Swachh India review: Knowledge to policy

An on-field study in three States gives the government crucial data on nutrition, water and sanitation needs

This far-reaching field study evaluates one of India’s most substantial policy commitments, the National Rural Health Mission (NRHM), to arrive at telling and cautionary conclusions. The NRHM identifies 18 States as having weak public health indicators and health infrastructure; the major determinants here are nutrition, water, and sanitation. The mission, furthermore, requires State-level departments dealing with water and sanitation to promote local community involvement.

The research team, based at the Centre for Economic and Social Studies, Hyderabad, completed the work in 12 months in 2015-16, studying Madhya Pradesh, Odisha and Andhra Pradesh. The authors acknowledge Ministry of Health and Family Welfare funding and support from the Ministry’s National Health Systems Resource Centre.

Comprehensive study

This is high-quality empirical social science; the research is meticulous and the book is easy to use. The tables provide a wealth of information; many also give chi-square test results and the corresponding significance levels. In addition, dozens of fieldwork photographs are reproduced.

The authors start with a wide literature review, including research from Peru and Somalia among other countries, and note issues like the commodification of water. In each of the three chosen States, they cover direct health interventions on drinking water and sanitation, the processes whereby different institutions interact over NRHM goals, and the outcomes for individuals’ health and for community processes.

The first hypothesis is that in open defecation-free (ODF) villages, functioning local bodies and their interactions with Panchayati Raj institutions (PRIs) are better than they are in non-ODF villages. The second is that the availability of protected water and sanitation may significantly impact household morbidity and the incidence of epidemics at the community level.

The sampling could be a textbook example. The multi-stage selection starts with two high-focus NRHM States, Madhya Pradesh and Odisha, and one non-high-focus state, Andhra Pradesh. In each selected State, the same method is applied to districts, blocks or mandals, and villages; in the study, 36 villages and 720 households figure, with one third of the villages being certified Nirmal Grams, where all houses, schools, and anganwadis or mother-and-child centres have access to sanitary toilets and all residents know the importance of personal and community hygiene, and of clean public spaces. The sampling frame also required each household to have a child up to the age of five, and included village size, location, class and caste profile, and the availability and quality of water and sanitation facilities.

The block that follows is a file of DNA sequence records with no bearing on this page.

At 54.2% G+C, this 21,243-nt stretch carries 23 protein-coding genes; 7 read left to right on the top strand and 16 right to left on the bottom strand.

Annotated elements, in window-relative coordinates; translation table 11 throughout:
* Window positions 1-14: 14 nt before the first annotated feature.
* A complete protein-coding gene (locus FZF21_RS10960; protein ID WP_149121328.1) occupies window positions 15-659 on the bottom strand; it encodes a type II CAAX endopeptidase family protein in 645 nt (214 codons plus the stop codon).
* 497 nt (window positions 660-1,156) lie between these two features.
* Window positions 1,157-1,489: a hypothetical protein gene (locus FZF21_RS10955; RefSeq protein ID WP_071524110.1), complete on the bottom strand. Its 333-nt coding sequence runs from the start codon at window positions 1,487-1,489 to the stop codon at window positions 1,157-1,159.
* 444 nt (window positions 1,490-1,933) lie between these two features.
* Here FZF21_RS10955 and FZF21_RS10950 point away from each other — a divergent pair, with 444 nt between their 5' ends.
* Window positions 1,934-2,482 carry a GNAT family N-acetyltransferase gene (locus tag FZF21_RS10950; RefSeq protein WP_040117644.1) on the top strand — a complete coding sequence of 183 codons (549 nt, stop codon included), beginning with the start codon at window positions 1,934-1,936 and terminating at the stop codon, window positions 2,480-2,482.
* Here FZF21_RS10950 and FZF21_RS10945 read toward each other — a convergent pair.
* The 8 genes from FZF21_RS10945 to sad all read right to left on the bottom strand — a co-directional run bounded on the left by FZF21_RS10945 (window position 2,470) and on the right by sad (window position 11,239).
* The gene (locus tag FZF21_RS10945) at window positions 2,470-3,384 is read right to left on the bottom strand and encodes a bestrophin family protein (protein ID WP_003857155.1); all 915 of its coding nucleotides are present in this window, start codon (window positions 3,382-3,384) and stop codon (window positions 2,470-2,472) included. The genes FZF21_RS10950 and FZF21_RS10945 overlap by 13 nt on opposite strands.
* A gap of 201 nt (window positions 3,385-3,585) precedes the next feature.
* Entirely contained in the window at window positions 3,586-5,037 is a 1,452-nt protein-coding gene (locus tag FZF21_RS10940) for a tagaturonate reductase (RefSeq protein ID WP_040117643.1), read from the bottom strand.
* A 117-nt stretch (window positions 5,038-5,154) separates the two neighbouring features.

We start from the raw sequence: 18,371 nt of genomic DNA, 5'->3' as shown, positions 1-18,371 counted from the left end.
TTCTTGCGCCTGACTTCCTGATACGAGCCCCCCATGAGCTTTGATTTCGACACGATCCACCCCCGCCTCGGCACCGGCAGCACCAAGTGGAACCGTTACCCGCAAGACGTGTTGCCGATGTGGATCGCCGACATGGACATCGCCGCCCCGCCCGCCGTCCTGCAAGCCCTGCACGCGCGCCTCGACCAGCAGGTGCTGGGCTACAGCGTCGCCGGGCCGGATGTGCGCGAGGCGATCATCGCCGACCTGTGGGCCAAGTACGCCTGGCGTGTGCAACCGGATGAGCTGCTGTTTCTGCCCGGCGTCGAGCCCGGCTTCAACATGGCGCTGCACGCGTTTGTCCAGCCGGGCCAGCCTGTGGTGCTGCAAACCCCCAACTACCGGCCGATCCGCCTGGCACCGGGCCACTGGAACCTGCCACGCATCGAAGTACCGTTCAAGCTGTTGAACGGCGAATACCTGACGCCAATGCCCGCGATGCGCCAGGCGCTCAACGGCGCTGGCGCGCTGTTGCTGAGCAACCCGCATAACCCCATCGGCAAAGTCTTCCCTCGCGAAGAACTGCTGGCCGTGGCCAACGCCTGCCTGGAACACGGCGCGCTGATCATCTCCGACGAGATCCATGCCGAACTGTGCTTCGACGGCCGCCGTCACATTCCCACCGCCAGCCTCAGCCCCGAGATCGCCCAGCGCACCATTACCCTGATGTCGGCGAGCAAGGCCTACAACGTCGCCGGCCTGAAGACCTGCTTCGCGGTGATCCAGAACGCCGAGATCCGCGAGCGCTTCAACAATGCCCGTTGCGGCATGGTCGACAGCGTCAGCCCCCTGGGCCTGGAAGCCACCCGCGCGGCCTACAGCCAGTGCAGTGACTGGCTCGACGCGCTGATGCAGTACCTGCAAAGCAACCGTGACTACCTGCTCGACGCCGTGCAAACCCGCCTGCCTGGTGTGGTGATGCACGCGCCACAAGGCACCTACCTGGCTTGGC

As for the findings, Nirmal Gram (NGP) villages are better only on certain indices, from infrastructure through water quality and availability to residents’ awareness of the Village Water and Sanitation Committees and Village Health and Sanitation Committees, and other local interactions. Yet several practices, such as throwing small children’s faeces into the road, are common to both categories of villages.

Class issues

Clear class divisions emerge across all villages, with poorer residents often unaware of the dangers of not washing fruit or vegetables before cooking or eating them; in addition, the poorest have to use sand or ash to clean their hands after defecation, as they have almost no easy access to clean water. All respondents, however, had at least one bath a day, though the care of drinking-water vessels varied by social class, as did water supply and water treatment before consumption.

Some of the figures are shocking. In Madhya Pradesh, only 13 of the 239 respondents were female, of whom only three were literate; in Odisha, the corresponding figures were 30 and 240, with 27 women being literate; in Andhra Pradesh, 25 of 244 respondents were female, of whom 24 were literate.

Moreover, on certain health indices, the NGP villages are not much better than the non-NGP ones, despite evidence of official neglect in the latter. The authors conclude that the relevant similarities imply political factors in the selection of villages for NGP certification; they recommend far greater procedural transparency.

Surprisingly, literacy is not correlated with defecation practices, partly because indoor or outdoor toilets are often poorly built, and drain badly or flood quickly. Irrespective of NGP status, open defecation is practised by 41% of the sample in Madhya Pradesh, 68% in Odisha, and 43% in Andhra Pradesh. India has almost no chance even of significantly reducing the practice by the 2020 elimination target date. Other research also shows that defective sewage systems cause faecal contamination of the groundwater around dwellings.

The systems for policy implementation are, as always, decisive. Although the required committees are better known in NGP villages than in non-NGP ones, minutes are rarely taken or circulated; themselves underfunded, the committees often do little more than spray their villages with bleaching powder.

Two models

The authors’ recommendations arise directly from their findings, and they conclude that developing local institutional capacity is a clear imperative. They cite two outstanding Telangana models, Hajipally and Gangadevipally, and the obvious implication is that if policy does not give citizens knowledge of institutions and procedures, it will fail. Many governments today consider health policy as being solely a matter of illness episodes, but the authors of this study are to be congratulated.

Swachh India; K.S. Babu et al., Academic Foundation, ₹1,095.

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Printable version | Feb 29, 2020 10:48:38 AM |

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